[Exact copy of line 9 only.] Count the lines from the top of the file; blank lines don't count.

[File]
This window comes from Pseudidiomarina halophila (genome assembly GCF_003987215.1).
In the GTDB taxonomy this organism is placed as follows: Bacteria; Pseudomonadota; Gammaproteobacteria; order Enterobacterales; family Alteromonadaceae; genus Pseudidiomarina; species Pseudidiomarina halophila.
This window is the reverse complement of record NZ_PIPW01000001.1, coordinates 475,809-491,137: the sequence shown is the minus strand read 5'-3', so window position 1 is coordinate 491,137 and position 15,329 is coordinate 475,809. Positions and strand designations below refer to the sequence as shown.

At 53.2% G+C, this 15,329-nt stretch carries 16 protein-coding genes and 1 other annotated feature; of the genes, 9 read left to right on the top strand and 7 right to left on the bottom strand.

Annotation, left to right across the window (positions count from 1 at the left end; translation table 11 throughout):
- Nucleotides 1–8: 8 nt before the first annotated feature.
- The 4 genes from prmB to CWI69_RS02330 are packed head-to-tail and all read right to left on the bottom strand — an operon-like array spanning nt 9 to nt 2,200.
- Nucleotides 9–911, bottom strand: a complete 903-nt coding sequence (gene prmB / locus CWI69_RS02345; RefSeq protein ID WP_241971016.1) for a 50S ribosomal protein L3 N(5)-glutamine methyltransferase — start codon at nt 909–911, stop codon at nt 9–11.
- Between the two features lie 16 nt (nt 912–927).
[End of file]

- Between the two features lie 16 nt (nt 912–927).